I wake up with a splitting headache, next to a woman I don’t know, in a room I only vaguely recognize.

The woman is beautiful, pale, with short red hair and elegant cheekbones. She’s snoring, a kind of deep, rolling thrum, that makes me think of satisfied cats.

A frame on the nightstand is rotating through digital images, the two of us smiling in ski gear, standing on a beach somewhere, a string of wedding photos.

There’s a phone next to the frame. As soon as my thumb touches the screen, it comes to life, Hello Bryan, and unlocks.

The first message is from MyCloud. Please log into your account and update your payment options to resume memory service.


I open the app, but when I try to recall my login info, it’s just not there.

The second message is from my boss, Anji Draper. Hey Bryan! Sry to mesg on a Sat. Nouveau Foods not sold on design changes. Can u wrk up alts by 5?

I may not recall the woman next to me or the details of our life, but I know Nouveau Foods.

Their corporate profile, mission statement, and ad campaigns for thirty years — including their last, a test-tube-shaped logo disaster — are crystalline in my explicit memory.

So, too, are the sixty-hour weeks, boozy post-work meetings, and Anji’s promise of a promotion if we land the account.

I must have been keeping most of my personal life in the cloud, or at least everything that was making it harder to focus on my job. Including my wife and our life together, apparently.

I’m about to click the MyCloud recovery link when she opens her eyes. “How are you up so early? After all those martinis last night, I thought you’d want to sleep in.”

Well, that explains the headache. “Nouveau Foods. Anji says it’s an emergency.”

There’s a dresser against the wall opposite the bed, but I have no idea which drawers are mine. Luckily, it looks like I abandoned my clothes on the floor. I start pulling everything on while my wife watches.

“Fucking Anji,” she says, and for a second I’m not sure whether it’s an accusation or a curse. “Whatever. Don’t forget what I said. I know you’re still hurting. I am too. But things need to change.”

“Right. Okay. Just let me take care of this, and we’ll talk.”

What I need to do is get out of this room, log into MyCloud, and give them a new card number, but there are three closed doors to choose from before I can escape.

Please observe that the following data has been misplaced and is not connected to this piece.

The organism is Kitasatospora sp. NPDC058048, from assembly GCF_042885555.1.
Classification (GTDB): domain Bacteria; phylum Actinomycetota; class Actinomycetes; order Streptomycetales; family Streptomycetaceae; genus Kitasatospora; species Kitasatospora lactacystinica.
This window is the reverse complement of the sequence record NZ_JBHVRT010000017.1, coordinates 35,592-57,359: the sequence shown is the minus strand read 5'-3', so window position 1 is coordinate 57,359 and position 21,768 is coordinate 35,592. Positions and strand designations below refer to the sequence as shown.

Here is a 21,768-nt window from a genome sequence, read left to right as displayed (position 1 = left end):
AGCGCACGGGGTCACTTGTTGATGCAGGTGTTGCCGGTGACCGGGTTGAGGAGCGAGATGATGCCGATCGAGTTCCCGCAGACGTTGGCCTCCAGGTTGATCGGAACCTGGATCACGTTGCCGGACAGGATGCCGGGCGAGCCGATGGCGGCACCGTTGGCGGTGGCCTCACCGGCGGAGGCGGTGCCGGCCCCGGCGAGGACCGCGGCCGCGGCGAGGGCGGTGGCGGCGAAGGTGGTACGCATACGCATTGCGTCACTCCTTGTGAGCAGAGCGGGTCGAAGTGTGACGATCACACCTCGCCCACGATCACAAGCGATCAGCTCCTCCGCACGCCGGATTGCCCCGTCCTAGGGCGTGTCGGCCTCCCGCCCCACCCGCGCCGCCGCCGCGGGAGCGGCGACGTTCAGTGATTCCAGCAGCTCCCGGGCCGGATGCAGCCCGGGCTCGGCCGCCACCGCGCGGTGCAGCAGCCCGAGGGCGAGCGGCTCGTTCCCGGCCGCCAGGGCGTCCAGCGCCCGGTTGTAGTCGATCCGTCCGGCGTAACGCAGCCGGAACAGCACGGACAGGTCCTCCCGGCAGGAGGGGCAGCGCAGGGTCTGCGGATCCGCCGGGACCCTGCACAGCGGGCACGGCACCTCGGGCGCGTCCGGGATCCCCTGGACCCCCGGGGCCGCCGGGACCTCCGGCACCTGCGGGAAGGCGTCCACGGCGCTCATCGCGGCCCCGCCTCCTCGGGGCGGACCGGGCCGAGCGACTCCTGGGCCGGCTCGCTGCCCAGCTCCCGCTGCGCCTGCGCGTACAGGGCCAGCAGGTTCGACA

With all the casual confidence I can muster, I walk to one and pull it open. It’s a closet.

My wife says, “What are you looking for?”

The next door opens on the bathroom. My stomach does a backflip when I spot the toilet, and I get the seat up just in time.

“How much did you really have to drink last night?” my wife yells.

I wash my face and find a toothbrush. Thankfully, there’s another door leading out, so I don’t have to go back through the bedroom.

Skulking around the house like a burglar, I stumble on my home office and retreat inside, finally feeling like I can breathe. I start rifling through my wallet for a valid credit card, and that’s how I find the worn copy of a digital still taken from a sonogram.

Hesitantly, I go back to my phone and start swiping through photos. There’s almost nothing from the last year, but before that are shots of us looking at cribs, shopping for baby clothes, working on a nursery together. My hands are trembling.

I go back to the still. There are some dates scrawled on the back in fresh pen, and the words “in Seattle.” Immediately, I can recall a boardroom, a work presentation going well, and lots of coffee, but nothing else.

Maybe my login info will be stored on my desktop browser.

Shaking the mouse, I’m confronted by my haggard face on the monitor, the first image in a video file. I don’t look happy. Or sober. Next to the video window is a text file with a note. Play me.

I press play.

“You’re probably wondering about, well, lots of stuff.” He starts laughing, and his laugh becomes a hacking cough. He arrests it by taking a pull off a vodka bottle. After returning the bottle to the desk, he runs his hands through his hair.

“We need to make some decisions. Julia, your wife, she used to love us, maybe still does, but things are bad. Have been for a while, as it turns out, even before the miscarriage. Meanwhile, your job, well, we’re crushing it. But is that enough?”

The me on screen pauses and wipes his eyes with the back of his hand, sniffs.

“What I’m wondering is, who could we be if we got rid of all this baggage, really got rid of it? So let’s find out. Everything that’s been messing us up is already in the cloud. And at midnight, the account is getting locked, because our credit card’s expiring, so,” he takes another pull off the bottle and coughs again. “We’ll figure it out.”

And that’s it.

“What the hell kind of stupid drunk logic is that!” I yell. My phone starts beeping and flashing Anji’s name.

I thumb the reject call button. Good people don’t abandon their spouses after tragedies, off-load their lives, bury themselves in work, and drink themselves into blackouts.

Marching back upstairs, I find my wife still in bed. She looks at me as I come through the door and sits up, cocking one eyebrow. The comforter slips into her lap as the morning sun pours through the window behind her.

“I’ve done something incredibly stupid,” I say, “and I think I’ve been an awful husband.”

“Yes,” she says. “You have. But we both know that’s not why I had the affair.”

William Delman is the father of an energetic Zygon, an occasional denizen of Twitter (@DelmanWilliam), and a blue belt in Brazilian Jujitsu at Fenix BJJ West Peabody. He also writes fiction. Previous stories have appeared in The Arcanist, Little Blue Marble, NewMyths.com, Kzine, SciFan, Bastion, and other fine publications. He resides in The Witch City, Salem, Massachusetts.